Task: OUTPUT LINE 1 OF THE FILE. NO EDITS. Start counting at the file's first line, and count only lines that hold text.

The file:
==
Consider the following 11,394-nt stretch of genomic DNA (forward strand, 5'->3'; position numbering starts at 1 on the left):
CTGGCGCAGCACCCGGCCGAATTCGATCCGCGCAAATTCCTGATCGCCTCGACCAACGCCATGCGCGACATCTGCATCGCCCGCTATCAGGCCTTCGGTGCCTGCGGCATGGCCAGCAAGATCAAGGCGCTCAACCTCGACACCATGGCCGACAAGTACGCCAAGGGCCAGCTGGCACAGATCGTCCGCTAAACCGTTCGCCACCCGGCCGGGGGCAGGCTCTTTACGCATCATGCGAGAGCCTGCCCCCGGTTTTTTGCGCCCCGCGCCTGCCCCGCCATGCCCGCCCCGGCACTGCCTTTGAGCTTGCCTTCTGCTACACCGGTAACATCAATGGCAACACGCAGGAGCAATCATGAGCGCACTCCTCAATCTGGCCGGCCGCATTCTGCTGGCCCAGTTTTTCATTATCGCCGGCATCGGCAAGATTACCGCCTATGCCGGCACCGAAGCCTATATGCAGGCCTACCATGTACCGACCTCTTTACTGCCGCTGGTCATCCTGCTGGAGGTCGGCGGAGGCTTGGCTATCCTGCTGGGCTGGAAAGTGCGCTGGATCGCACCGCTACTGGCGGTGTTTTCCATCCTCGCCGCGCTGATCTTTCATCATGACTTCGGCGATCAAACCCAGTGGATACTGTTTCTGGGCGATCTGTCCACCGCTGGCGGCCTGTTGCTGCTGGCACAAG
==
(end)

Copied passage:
Consider the following 11,394-nt stretch of genomic DNA (forward strand, 5'->3'; position numbering starts at 1 on the left):